Kirk wrote: “You don’t stop the trans-Atlantic slave trade by being nice guys.”

    That’s very true. And a great many evils were ended because of European colonialism. India no longer throw widows into funeral pyres. Mesoamericans no longer practice human sacrifice. Cannibalism is no longer seen as the norm in places like Borneo. Piracy and slavery were largely brought under control. Caste systems were eliminated. It wasn’t because the locals wanted change, but because Europeans decided those things needed to go and dragged those societies kicking and screaming into the modern world.

    I would love to show Gavrilo Princip and all those kings and emperors and tsars of Europe in 1914 a look at the rest of the 20th century and ask them if setting the West on the path of destruction was really worth it.

  • Kirk

    @Steven R,

    You also wonder what the nihilists and anarchists who chose to influence history by assassinating Alexander II of Russia would think of where their end-state wound up.

    One rather wishes that one could go back, rub their noses in their mess like so many naughty little puppies, and demand they justify what they did to future generations.

    It’d be an interesting exercise, that’s for sure. Imagine some future descendant of yours putting your ass on trial for your well-intentioned extremist actions that you took in their names… Makes one suspect that would likely put a damper on the entire idea of being “in charge”: You f*ck everything up, and someone from the future shows up with a critical appraisal of your efforts, and puts you to death for crimes against the future…

    I like that idea, but I suspect that the logical conclusion of it would end with someone going back and finding the responsible parties for the agricultural revolution and having a short and nasty conversation with them.

    Of course, it could very well be that that’s something like why Gobekli Tepi got buried, and we just don’t know the real story. Perhaps there’s another, far worse, timeline out there, and ours is the result of someone “fixing it”, for a rather loose value of the word “fix”.

    I mean, imagine how bad a world it would have to be, in order to make the horrors of WWI and WWII look like an optimal outcome?

  • Nicholas (Unlicensed Joker) Gray

    Kirk, you have me pegged wrong- I like Western Civilisation. I don’t suppose it’s perfect, but it can improve itself. It’s just that every society that gets on top thinks that this is a permanent new order, and then starts bragging about it. I remember President Obama lecturing the Chinese on how they should open up their society and let people form clubs and associations, because this had worked so well for America. If he had studied Chinese history, he would know this usually started insurrections in China (Look up White Lotus Society).
    I also think that China is about to collapse, because of old people whom they will not be able to support. This is another reason that I think Xi will invade Taiwan, whilst he can.
    And be careful of your insults! I am not a Europeon! I was born in Britain, and our family moved to Australia. And I have never called you rude names.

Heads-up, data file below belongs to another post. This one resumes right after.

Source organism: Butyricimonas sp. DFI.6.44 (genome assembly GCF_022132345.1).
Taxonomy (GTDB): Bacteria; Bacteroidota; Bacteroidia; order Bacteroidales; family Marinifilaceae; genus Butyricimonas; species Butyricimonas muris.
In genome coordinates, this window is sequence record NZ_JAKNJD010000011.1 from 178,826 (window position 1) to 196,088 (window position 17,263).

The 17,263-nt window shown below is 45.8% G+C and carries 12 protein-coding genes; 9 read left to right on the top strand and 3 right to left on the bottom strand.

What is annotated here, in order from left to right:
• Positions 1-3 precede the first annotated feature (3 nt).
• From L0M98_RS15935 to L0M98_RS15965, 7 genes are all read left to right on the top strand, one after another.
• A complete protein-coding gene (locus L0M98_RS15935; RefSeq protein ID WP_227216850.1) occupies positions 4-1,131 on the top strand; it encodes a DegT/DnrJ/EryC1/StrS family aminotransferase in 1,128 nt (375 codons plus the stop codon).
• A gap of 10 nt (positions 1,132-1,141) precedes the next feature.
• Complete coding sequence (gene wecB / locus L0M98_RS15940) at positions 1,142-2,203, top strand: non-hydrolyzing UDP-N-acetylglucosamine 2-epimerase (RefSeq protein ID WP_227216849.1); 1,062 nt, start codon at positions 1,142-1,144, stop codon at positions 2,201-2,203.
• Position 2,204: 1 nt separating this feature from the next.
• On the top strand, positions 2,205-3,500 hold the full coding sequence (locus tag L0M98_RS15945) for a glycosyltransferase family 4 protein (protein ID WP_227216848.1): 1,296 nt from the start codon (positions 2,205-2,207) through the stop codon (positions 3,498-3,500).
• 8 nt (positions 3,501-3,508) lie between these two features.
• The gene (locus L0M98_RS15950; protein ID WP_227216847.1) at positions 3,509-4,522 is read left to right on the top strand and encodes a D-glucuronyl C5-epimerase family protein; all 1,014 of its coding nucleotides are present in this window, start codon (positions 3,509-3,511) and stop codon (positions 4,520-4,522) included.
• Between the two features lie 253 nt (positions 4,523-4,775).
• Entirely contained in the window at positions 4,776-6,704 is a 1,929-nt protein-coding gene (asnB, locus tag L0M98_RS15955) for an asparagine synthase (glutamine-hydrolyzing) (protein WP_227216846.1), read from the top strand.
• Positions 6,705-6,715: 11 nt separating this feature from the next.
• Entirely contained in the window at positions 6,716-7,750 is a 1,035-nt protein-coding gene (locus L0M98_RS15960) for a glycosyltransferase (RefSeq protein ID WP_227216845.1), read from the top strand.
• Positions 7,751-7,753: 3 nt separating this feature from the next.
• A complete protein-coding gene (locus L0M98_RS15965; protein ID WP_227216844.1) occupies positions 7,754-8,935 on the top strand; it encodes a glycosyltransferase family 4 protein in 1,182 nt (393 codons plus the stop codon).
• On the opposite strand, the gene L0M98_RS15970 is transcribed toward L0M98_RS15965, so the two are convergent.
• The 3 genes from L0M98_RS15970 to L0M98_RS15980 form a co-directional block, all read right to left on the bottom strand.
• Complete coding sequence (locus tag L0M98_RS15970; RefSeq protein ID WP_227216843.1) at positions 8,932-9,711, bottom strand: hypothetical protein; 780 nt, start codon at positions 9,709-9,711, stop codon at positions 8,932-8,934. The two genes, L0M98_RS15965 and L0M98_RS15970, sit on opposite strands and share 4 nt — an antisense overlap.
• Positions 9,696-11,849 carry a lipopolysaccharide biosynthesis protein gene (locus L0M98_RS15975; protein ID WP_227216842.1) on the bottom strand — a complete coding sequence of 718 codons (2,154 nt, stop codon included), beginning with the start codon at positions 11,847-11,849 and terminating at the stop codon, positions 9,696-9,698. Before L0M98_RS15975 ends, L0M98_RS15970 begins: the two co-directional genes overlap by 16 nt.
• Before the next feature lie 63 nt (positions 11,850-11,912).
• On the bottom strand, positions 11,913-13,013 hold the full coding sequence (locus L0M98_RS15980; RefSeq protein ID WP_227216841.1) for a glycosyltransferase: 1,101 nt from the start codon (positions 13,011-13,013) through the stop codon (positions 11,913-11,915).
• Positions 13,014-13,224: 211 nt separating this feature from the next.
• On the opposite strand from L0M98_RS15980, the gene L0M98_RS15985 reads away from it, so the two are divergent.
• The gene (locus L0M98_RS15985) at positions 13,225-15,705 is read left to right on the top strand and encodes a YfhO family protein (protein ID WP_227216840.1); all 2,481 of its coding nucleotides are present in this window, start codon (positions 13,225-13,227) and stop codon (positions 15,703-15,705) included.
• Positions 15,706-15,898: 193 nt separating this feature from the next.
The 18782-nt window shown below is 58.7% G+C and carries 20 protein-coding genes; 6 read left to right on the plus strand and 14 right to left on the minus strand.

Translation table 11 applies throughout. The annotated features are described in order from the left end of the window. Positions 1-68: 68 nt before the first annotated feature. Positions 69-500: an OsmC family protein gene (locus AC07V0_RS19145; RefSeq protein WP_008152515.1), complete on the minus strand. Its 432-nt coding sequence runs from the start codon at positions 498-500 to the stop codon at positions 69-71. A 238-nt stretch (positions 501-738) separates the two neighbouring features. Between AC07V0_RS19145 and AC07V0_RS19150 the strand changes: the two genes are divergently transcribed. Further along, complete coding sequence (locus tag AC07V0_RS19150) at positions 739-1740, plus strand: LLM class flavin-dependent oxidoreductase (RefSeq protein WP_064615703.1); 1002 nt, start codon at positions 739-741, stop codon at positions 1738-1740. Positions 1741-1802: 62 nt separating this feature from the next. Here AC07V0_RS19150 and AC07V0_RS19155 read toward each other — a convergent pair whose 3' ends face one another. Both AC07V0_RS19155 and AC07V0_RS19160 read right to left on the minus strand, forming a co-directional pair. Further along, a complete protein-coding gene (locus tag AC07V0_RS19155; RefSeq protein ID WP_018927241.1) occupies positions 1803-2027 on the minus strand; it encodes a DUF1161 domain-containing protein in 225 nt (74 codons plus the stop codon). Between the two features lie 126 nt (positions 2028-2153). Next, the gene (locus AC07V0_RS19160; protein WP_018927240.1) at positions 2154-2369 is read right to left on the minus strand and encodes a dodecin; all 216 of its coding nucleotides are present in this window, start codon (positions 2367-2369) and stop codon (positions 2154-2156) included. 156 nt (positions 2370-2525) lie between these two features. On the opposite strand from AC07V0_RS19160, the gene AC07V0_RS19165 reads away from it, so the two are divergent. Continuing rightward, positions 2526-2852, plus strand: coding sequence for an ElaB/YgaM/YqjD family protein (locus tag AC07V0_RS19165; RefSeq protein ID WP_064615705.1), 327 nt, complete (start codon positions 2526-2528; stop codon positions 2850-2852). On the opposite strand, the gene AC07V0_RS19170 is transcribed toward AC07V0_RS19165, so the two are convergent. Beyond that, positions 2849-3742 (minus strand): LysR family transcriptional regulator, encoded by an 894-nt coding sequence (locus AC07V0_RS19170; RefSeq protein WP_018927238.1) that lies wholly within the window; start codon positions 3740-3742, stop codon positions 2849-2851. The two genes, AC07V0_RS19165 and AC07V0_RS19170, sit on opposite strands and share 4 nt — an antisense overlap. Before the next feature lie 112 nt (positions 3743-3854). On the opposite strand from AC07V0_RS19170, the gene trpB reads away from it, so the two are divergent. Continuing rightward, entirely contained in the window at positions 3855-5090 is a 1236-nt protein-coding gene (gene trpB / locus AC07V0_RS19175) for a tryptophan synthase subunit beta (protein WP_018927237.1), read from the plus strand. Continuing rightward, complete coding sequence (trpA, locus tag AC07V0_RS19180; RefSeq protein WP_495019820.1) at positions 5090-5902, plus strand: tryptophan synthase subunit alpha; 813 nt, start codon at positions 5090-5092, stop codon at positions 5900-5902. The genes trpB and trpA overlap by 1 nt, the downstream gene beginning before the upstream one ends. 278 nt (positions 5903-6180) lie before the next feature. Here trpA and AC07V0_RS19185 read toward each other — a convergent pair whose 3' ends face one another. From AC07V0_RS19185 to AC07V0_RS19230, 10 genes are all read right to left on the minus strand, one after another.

• Paul Marks

    Nicholas – you may like Western Civilisation, but Barack Obama does not.

    He has a deep (very deep) hatred of Western Civilisation – especially of Freedom of Speech (that is why his Administration MISused Title Nine of the Civil Rights Act of 1964 to exterminate what was left of Freedom of Speech in the schools and universities – Freedom of Speech is “repressive tolerance” you see, it “harms oppressed groups”, Herbert Marcuse and other thinkers that Mr Obama follows).

    Freedom of Speech a threat to China – no it is not, it is a threat to the Communist Party regime. Chinese people are not space aliens – and moral principles are NOT for one race. “Freedom of Speech is no good for the Chinese” is as false as “Freedom of Speech is no good for BLACK people” – these principles are universal, they are not confined to this or that civilisation or “historical period”.

    The People’s Republic of China “about to collapse”.

    Sadly no – it is the United States of America and the rest of the West that is “about to collapse” – that has been in the works a very long time indeed.

    However, the tyranny that is the rule of the Communist Party of the People’s Republic of China and the rest of the accursed “international community” (now on display in Bali – at the “G20”) will fall.

    It will fall – I very much doubt I will live to see it fall, but you may Nicholas.

    I repeat – Russians and Chinese are human beings. Any effort, by anyone, to claim that different basic principles apply to them is racist rubbish.

  • Nicholas (Unlicensed Joker) Gray

    I think China will collapse first, because it has a falling population which is aging faster than it can be replaced. For some reason, young people from around the world are not flocking to work in Chinese factories. (I wonder why?) Also, Chinese air pollution is horrible. And Xi is persisting in his zero-covid lockdown strategy, which can’t be good for GDP.